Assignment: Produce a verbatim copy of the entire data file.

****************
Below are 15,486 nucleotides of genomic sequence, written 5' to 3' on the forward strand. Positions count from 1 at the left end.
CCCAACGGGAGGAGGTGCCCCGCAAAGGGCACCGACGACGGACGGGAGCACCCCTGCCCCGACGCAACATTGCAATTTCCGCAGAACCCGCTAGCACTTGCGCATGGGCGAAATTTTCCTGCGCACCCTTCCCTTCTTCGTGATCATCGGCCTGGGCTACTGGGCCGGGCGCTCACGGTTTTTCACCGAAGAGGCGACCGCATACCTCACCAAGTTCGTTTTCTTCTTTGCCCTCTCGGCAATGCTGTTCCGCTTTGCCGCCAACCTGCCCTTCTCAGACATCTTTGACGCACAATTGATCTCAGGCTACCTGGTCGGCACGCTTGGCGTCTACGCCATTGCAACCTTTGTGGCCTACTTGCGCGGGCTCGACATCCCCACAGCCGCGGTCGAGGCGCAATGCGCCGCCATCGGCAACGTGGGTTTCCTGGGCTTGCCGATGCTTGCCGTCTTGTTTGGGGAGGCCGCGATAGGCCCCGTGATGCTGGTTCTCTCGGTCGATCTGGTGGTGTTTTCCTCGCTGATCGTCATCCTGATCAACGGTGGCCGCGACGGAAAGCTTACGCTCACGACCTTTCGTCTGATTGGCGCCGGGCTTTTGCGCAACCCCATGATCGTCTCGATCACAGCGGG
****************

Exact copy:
Below are 15,486 nucleotides of genomic sequence, written 5' to 3' on the forward strand. Positions count from 1 at the left end.
CCCAACGGGAGGAGGTGCCCCGCAAAGGGCACCGACGACGGACGGGAGCACCCCTGCCCCGACGCAACATTGCAATTTCCGCAGAACCCGCTAGCACTTGCGCATGGGCGAAATTTTCCTGCGCACCCTTCCCTTCTTCGTGATCATCGGCCTGGGCTACTGGGCCGGGCGCTCACGGTTTTTCACCGAAGAGGCGACCGCATACCTCACCAAGTTCGTTTTCTTCTTTGCCCTCTCGGCAATGCTGTTCCGCTTTGCCGCCAACCTGCCCTTCTCAGACATCTTTGACGCACAATTGATCTCAGGCTACCTGGTCGGCACGCTTGGCGTCTACGCCATTGCAACCTTTGTGGCCTACTTGCGCGGGCTCGACATCCCCACAGCCGCGGTCGAGGCGCAATGCGCCGCCATCGGCAACGTGGGTTTCCTGGGCTTGCCGATGCTTGCCGTCTTGTTTGGGGAGGCCGCGATAGGCCCCGTGATGCTGGTTCTCTCGGTCGATCTGGTGGTGTTTTCCTCGCTGATCGTCATCCTGATCAACGGTGGCCGCGACGGAAAGCTTACGCTCACGACCTTTCGTCTGATTGGCGCCGGGCTTTTGCGCAACCCCATGATCGTCTCGATCACAGCGGG